For many years the Marshall Islands were included in lists of non-cooperative tax havens. Within the recent years, RMI introduced new substance requirements and implemented rules on automatic exchange of information in order to comply with the BEPS requirements.
As the implementation of BEPS standards continue to evolve across the globe, the Marshall Islands remain to be tax-friendly jurisdiction for non-resident entities. Non-resident domestic entities enjoy low taxes and do not pay certain taxes, such as capital gains, withholding tax on interests and dividends, etc. All information about beneficial owners and directors is held privately. Another sign that this jurisdiction has a stable reputation, is that RMI companies do not have any difficulties with opening bank accounts in other countries, including in Swiss banks.
In 2019 the RMI introduced new substance requirements and made commitments on implementation of standards of transparency and exchange of information. As a result, the Organization for Economic Cooperation and Development (OECD) rated the Marshall Islands as Largely Compliant with the international standard of transparency and exchange of information on requests. Since 2016 the Marshall Islands have made good progress in addressing a number of serious deficiencies identified, most importantly with the cancellation of bearer shares, which nonetheless remains to be finalised. The Marshall Islands have provided the registered agent with supervisory functions in order to ensure the availability of ownership and accounting information.
Another international organization Financial Action Task Force (FATF) has reviewed the Marshall Islands and concluded that the country takes actions to prevent all sorts of illegal activities, being largely compliant with FATF standards.
The European Union removed the Marshall Islands from the EU blacklist of non-cooperative jurisdictions for tax purposes on 14 November 2019 followed by France that took off the RMI from its blacklist on 7 January 2020.
What is the impact of new substance requirements on existing businesses in the Marshall Islands?
The new economic substance requirements cover non-resident domestic entities that are tax residents in the RMI and derive income from “relevant activities”. The relevant activities are limited to: (a) distribution and service center business; (b) financing and leasing business; (c) fund management business; (d) headquarters business; (e) holding company business; (f) intellectual property business; (g) shipping business; (h) banking business; and (i) insurance business. In the meantime, for each financial period in which an entity derives income from a relevant activity, it must have economic substance in the RMI only in relation to the portion of its business which is a relevant activity. If no income is derived from a relevant activity or no relevant activity is performed, then the entity is not required to have economic substance with regard to that portion of its business for that financial period.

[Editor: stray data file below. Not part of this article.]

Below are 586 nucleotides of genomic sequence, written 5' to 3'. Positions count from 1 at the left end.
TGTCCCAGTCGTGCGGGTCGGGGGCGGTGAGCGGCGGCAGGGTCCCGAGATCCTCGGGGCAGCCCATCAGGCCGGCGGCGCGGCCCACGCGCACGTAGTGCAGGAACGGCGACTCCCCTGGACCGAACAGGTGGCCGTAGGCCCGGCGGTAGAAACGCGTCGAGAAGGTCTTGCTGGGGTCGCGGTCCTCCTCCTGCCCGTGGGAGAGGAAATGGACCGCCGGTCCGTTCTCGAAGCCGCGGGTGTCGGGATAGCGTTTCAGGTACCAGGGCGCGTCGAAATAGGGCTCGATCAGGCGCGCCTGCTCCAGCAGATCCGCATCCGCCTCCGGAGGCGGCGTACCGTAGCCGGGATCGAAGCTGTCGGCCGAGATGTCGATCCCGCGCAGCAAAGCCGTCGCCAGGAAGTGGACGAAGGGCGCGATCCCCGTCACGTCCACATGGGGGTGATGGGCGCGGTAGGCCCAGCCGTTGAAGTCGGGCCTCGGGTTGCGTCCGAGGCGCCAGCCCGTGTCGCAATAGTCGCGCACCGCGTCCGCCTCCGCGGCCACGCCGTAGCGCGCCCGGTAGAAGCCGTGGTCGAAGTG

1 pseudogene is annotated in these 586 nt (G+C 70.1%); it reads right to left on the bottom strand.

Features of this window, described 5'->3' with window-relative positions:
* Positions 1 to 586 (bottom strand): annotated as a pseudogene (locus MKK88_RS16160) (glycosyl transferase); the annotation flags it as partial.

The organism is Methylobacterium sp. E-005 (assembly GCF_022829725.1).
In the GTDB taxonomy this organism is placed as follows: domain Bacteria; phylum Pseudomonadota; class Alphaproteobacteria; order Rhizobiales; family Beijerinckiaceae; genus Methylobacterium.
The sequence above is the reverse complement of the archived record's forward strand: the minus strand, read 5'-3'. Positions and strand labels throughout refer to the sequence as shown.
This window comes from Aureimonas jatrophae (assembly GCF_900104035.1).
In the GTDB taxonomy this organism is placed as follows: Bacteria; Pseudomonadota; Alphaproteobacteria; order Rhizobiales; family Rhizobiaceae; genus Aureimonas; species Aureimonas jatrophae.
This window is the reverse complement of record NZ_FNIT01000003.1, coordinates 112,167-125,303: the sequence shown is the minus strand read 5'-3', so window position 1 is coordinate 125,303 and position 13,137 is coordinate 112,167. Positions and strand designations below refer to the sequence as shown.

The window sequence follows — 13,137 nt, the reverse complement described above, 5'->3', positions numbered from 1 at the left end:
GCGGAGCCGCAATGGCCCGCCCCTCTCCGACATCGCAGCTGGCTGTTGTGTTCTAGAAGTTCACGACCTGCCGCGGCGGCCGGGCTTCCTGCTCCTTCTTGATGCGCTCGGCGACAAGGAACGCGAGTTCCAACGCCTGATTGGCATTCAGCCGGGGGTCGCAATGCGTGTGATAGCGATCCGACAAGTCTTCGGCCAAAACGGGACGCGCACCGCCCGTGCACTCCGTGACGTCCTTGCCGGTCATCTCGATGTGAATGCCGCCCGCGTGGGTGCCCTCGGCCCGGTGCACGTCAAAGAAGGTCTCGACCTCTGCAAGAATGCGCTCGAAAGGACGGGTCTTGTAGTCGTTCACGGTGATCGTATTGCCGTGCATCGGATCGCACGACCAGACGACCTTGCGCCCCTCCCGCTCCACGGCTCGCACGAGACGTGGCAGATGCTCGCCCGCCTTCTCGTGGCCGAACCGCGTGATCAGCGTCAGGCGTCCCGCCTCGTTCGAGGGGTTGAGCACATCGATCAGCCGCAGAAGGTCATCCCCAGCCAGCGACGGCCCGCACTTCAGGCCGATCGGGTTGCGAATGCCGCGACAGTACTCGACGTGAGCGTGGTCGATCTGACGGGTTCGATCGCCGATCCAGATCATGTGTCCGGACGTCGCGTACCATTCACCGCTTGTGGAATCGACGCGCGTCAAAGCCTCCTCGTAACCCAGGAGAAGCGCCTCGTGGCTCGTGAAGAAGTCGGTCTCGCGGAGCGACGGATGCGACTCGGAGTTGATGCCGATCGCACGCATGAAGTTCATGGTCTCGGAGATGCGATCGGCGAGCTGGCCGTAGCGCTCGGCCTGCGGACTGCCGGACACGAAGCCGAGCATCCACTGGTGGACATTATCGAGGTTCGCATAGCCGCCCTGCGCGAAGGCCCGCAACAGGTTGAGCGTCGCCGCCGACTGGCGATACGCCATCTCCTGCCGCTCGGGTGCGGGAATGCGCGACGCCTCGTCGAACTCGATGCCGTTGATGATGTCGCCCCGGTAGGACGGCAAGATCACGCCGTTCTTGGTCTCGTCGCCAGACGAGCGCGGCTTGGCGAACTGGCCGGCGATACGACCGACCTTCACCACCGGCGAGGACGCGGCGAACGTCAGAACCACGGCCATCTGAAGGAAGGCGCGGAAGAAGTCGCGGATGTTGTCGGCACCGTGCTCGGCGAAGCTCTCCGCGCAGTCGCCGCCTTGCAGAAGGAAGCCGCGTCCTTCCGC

If an non-resident domestic entity (“NRDE”) is a tax resident of another country by reason of its domicile, residence or otherwise, then it must provide evidence of being a tax resident of another country. The same applies to foreign maritime entities which fall within the scope of new economic substance requirements if they are centrally managed and controlled in the RMI.
To prove the tax residency of another jurisdiction, an entity can provide such evidence as a tax identification number, tax residence certificate, assessment or payment of a tax liability in another jurisdiction. It is possible to present other evidence to prove a tax residency of another jurisdiction.
What are the reporting requirements as per the new economic substance requirements?
The annual reporting requirements apply only to non-resident domestic entities and foreign maritime entities that fall within the scope of new economic substance requirements. Thus, it excludes entities that are tax resident of other jurisdictions and do not perform “relevant activities” as described above. Companies deriving income from activities other than “relevant activities” do not need to submit annual tax reports in the RMI.
Starting from July 2020 non-resident domestic entities and foreign maritime entities file an Economic Substance Declaration to the Registrar of Companies of the RMI. The reporting period is from the annual anniversary date of the entity until the twelve month term thereafter.
Non-compliance with the reporting requirements is subject to a fine up to $10,000 for the shareholders and directors. And further such non-compliant companies can be liquidated.
Why does it matter for clients that have companies in the Marshall Islands?
RMI companies need to analyze its tax residency and whether they are domiciled in the Marshall Islands or in another country. If domiciled in another country, it is required to submit sufficient evidence to the Registrar of Companies in the Marshall Islands in order to avoid tax reporting.
Ecompany.ltd provides consultation on economic substance requirements in the Marshall Islands. Due to recent changes, we assist our clients with:
- defining tax residency and preparing necessary evidence if an entity is a tax resident of another jurisdiction;
- consultations on “relevant activities” as per new economic substance requirements;
- preparation of annual reports.